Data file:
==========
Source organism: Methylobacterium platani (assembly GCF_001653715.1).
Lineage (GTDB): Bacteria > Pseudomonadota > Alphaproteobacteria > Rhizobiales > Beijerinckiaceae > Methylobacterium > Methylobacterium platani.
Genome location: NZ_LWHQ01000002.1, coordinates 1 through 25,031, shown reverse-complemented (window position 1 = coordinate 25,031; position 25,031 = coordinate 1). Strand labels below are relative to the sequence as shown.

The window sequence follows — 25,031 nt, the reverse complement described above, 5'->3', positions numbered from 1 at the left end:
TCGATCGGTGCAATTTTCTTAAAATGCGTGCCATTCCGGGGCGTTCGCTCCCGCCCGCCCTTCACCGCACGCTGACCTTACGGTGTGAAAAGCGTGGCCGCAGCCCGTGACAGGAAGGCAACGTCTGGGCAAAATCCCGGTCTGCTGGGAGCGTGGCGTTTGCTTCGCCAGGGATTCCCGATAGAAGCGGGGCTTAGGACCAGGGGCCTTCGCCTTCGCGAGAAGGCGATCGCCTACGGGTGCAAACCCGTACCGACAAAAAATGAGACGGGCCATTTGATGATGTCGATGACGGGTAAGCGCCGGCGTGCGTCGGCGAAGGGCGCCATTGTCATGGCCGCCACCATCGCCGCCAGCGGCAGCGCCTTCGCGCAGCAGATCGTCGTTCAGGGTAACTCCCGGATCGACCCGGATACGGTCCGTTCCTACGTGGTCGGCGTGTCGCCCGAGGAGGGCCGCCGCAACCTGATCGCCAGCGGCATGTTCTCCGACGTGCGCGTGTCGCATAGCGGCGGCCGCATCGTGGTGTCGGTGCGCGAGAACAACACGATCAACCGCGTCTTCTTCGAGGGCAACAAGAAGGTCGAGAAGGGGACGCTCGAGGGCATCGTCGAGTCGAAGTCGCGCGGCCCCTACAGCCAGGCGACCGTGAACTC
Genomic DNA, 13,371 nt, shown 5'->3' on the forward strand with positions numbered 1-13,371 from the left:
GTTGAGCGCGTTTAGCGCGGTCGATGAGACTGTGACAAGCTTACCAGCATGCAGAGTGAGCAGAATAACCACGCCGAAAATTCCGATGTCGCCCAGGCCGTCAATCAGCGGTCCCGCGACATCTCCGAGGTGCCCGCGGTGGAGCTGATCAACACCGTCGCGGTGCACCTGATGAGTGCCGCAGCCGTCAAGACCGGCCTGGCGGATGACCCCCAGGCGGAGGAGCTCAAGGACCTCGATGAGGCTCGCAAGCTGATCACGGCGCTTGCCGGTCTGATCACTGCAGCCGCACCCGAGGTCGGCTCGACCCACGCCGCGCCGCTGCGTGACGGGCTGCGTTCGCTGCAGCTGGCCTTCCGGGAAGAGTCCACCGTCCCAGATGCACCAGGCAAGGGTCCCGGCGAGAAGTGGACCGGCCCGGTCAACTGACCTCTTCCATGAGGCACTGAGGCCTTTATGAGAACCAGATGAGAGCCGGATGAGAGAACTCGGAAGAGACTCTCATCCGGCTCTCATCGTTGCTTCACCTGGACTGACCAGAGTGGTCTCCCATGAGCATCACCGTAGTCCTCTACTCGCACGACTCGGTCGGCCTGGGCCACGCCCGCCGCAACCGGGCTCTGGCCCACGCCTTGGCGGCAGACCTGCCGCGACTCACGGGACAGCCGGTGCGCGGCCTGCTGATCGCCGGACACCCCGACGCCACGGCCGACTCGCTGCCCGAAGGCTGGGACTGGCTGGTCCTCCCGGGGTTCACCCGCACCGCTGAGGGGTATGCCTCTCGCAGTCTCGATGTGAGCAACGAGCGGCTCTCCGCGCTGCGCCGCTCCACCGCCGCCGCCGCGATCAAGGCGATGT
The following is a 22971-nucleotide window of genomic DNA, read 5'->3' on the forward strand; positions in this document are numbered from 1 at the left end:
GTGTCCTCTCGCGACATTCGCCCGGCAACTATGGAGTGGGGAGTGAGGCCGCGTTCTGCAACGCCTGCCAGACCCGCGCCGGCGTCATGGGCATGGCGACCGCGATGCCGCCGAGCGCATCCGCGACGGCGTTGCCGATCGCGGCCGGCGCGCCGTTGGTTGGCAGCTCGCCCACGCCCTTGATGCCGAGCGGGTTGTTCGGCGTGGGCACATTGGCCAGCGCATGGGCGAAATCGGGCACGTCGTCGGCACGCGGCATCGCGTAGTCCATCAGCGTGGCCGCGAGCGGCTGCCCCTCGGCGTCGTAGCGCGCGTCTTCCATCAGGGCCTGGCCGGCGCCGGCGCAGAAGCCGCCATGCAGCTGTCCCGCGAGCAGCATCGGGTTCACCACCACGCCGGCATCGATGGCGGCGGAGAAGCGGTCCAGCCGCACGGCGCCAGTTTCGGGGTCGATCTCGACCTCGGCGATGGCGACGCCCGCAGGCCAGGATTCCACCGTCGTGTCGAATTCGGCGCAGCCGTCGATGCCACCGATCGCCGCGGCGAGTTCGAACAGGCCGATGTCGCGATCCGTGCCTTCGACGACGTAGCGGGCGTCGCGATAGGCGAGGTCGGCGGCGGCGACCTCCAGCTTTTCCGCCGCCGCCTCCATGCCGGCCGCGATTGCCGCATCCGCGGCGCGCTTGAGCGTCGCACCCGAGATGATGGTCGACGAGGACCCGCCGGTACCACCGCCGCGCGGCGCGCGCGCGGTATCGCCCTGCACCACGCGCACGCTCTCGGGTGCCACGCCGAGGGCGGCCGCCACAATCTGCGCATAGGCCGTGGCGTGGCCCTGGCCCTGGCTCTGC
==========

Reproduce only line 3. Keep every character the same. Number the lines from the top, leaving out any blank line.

Genome location: NZ_LWHQ01000002.1, coordinates 1 through 25,031, shown reverse-complemented (window position 1 = coordinate 25,031; position 25,031 = coordinate 1). Strand labels below are relative to the sequence as shown.